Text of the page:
Before we start talking about NLP, I have to clear up a wordly confusion. Since the 70ies, the term “NLP” was used to talk about neuro-linguistic programming. This is a pseudo-scientific method which borrows aspects from psychotherapy and communication theory and makes bold statements on “how to read and program people”. Although there is no real scientific validity to its approach, it is still widely used in training especially for sales employees. However, the NLP we want to talk about is natural language processing.
Natural language processing helps to make everything “text-based or voice based” smarter. Just think about the voice recognition when you call a hotline. Or the use of Amazon’s Alexa or Apple’s Siri. These are classical examples of voice recognition and voice recognition is seen for many as a very good example for a human-machine interface. Humans interact with each other via voice and thus using voice recognizing algorithms enhance the feeling of “naturally interacting”. But NLP does not just cover voice recognition.
Think about your spam filter in your email account. How does that work? Text classification algorithms decide if an email is spam or not. Furthermore there is another very popular use case in text classification. It is the so called sentiment analysis. Its sole purpose is to determine, if a text has a positive or negative connotation. Imagine you want to know, if people on Twitter like your new product or not. Then you would analyse all tweets naming your product using these text classification algorithms. Previous ideas of clustering by positive or negative adjectives never really showed true reliability, because humans like to play with their words and also use negative words to express positive feeling or humor together with emoticons to express the exact opposite (e.g. “this game is bad a**” or “so good *wink*”).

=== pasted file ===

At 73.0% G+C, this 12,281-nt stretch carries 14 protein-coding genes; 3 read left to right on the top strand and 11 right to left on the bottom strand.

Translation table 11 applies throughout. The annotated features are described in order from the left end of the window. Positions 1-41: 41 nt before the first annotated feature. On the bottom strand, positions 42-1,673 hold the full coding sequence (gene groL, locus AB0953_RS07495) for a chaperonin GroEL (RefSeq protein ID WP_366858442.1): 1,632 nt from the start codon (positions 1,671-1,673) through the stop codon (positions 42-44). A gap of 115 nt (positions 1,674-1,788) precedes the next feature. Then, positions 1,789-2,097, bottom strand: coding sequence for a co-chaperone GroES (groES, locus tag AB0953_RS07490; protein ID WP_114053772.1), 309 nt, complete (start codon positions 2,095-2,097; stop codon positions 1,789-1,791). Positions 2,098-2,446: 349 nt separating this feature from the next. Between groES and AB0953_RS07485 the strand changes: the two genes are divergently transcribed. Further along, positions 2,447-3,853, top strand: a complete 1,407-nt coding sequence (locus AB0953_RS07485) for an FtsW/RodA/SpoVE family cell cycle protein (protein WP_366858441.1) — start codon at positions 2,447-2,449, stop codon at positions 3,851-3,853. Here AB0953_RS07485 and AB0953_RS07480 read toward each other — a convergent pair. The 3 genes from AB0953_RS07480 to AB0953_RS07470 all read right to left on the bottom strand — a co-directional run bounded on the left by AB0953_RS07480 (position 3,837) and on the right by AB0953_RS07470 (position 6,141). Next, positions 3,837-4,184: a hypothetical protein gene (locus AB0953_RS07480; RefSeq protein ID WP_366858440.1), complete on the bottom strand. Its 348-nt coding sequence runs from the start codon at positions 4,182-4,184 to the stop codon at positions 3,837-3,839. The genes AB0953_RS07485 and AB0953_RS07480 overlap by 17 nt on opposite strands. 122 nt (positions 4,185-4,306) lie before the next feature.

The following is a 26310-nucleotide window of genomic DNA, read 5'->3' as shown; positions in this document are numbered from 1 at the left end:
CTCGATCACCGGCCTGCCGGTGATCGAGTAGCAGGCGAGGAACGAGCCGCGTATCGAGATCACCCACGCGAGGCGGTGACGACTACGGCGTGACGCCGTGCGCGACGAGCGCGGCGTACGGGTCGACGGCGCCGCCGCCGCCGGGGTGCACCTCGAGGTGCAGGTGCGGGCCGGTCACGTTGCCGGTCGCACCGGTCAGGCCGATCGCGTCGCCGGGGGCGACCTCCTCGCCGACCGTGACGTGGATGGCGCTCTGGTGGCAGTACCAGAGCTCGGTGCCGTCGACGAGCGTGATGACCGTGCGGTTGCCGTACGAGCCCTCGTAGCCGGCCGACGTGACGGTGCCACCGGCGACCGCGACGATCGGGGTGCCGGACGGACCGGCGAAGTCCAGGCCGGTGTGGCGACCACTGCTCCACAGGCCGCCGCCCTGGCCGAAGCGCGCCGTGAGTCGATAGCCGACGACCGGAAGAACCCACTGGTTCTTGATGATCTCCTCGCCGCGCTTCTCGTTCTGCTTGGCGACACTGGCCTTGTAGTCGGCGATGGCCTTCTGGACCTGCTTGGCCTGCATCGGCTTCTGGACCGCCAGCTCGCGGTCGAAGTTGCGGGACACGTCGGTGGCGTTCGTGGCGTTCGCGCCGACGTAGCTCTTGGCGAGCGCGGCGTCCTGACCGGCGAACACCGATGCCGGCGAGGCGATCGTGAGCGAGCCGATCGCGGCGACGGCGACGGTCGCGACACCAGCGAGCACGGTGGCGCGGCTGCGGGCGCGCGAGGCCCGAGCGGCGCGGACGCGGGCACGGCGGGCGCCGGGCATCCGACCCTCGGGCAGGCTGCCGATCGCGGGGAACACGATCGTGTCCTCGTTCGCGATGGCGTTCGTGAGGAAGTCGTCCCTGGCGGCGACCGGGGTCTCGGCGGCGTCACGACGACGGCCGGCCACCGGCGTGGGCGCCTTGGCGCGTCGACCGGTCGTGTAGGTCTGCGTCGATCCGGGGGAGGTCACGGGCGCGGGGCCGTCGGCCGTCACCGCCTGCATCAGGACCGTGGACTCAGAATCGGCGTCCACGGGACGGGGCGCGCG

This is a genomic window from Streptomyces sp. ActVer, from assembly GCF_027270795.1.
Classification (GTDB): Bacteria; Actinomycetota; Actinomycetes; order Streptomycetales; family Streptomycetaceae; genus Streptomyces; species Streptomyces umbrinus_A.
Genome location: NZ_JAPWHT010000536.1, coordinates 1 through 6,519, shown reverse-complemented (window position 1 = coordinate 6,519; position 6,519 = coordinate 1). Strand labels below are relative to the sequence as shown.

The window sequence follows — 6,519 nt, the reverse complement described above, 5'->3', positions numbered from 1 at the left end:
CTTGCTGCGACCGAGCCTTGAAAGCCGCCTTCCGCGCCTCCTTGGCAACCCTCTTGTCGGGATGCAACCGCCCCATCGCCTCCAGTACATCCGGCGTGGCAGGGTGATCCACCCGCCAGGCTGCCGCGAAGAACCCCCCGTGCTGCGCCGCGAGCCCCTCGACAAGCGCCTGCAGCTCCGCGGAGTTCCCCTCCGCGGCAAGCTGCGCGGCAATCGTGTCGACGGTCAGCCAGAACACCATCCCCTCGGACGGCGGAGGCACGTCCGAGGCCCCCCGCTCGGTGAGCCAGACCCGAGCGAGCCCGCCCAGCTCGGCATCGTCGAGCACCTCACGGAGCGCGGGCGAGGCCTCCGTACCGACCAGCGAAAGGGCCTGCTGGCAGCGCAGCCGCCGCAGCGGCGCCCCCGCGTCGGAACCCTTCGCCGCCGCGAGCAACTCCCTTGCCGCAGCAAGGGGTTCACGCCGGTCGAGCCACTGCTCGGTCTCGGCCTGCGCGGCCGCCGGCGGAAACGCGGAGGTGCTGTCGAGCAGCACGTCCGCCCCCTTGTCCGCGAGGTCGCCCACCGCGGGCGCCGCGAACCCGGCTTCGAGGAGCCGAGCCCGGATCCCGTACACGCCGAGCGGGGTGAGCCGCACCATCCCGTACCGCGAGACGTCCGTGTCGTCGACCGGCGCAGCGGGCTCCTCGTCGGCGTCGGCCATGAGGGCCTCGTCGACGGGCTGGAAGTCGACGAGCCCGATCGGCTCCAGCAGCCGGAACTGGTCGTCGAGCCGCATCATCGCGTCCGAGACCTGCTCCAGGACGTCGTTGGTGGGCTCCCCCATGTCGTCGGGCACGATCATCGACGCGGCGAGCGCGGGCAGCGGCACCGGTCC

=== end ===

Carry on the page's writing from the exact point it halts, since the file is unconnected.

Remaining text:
Another usage of NLP is language modeling or text generation. These models help to create new texts or documents or automatically create tags, headlines, hashtags out of given texts. Something similar is caption generation. It uses pictures or videos and then either describes the content of a scene for the blind or subtitles a video for the deaf or for foreign viewers. Subtitles for foreign viewers however also includes another application of NLP: machine translation. Machine translation is the art or skill to automatically translate text from one language into another. There are many more applications of NLP, but in the end I would like to mention one application which has caught a lot of attention: chat bots.
Many companies rush to research on chat bots as they allow to completely circumvent the usage of human driven call centers. Chat bots are always online, never tired and there is no need to wait for them and listen to tedious music for hours. The basic function of chat bots is to understand written questions (on websites) or voiced questions on telephone hotlines and to be able to keep up a “natural” conversation with a human customer.
There are so many more applications of NLP, but I hope that this brief text could give a short overview of what is possible with NLP.